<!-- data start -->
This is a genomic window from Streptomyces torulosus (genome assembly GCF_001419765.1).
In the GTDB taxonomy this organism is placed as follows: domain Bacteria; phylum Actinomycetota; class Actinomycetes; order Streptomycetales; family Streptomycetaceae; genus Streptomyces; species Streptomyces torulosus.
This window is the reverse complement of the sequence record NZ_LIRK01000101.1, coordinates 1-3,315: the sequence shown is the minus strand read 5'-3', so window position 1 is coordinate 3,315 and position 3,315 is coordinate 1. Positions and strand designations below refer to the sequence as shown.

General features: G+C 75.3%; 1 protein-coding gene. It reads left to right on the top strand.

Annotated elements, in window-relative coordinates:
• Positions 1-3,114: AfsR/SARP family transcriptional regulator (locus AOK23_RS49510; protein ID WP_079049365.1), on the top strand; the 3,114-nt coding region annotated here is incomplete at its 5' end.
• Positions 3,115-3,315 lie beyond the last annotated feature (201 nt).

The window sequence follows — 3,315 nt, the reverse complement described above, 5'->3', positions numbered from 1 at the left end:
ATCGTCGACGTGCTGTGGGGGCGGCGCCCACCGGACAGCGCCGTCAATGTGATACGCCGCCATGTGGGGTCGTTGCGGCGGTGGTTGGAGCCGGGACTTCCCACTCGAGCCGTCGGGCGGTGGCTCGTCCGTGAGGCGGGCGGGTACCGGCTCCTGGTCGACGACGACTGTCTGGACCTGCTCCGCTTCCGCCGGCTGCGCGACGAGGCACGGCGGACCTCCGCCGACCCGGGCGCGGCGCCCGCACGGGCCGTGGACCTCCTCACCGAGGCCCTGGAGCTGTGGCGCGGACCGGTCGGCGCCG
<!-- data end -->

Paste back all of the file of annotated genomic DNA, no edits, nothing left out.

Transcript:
This is a genomic window from Streptomyces torulosus (genome assembly GCF_001419765.1).
In the GTDB taxonomy this organism is placed as follows: domain Bacteria; phylum Actinomycetota; class Actinomycetes; order Streptomycetales; family Streptomycetaceae; genus Streptomyces; species Streptomyces torulosus.
This window is the reverse complement of the sequence record NZ_LIRK01000101.1, coordinates 1-3,315: the sequence shown is the minus strand read 5'-3', so window position 1 is coordinate 3,315 and position 3,315 is coordinate 1. Positions and strand designations below refer to the sequence as shown.

General features: G+C 75.3%; 1 protein-coding gene. It reads left to right on the top strand.

Annotated elements, in window-relative coordinates:
• Positions 1-3,114: AfsR/SARP family transcriptional regulator (locus AOK23_RS49510; protein ID WP_079049365.1), on the top strand; the 3,114-nt coding region annotated here is incomplete at its 5' end.
• Positions 3,115-3,315 lie beyond the last annotated feature (201 nt).

The window sequence follows — 3,315 nt, the reverse complement described above, 5'->3', positions numbered from 1 at the left end:
ATCGTCGACGTGCTGTGGGGGCGGCGCCCACCGGACAGCGCCGTCAATGTGATACGCCGCCATGTGGGGTCGTTGCGGCGGTGGTTGGAGCCGGGACTTCCCACTCGAGCCGTCGGGCGGTGGCTCGTCCGTGAGGCGGGCGGGTACCGGCTCCTGGTCGACGACGACTGTCTGGACCTGCTCCGCTTCCGCCGGCTGCGCGACGAGGCACGGCGGACCTCCGCCGACCCGGGCGCGGCGCCCGCACGGGCCGTGGACCTCCTCACCGAGGCCCTGGAGCTGTGGCGCGGACCGGTCGGCGCCG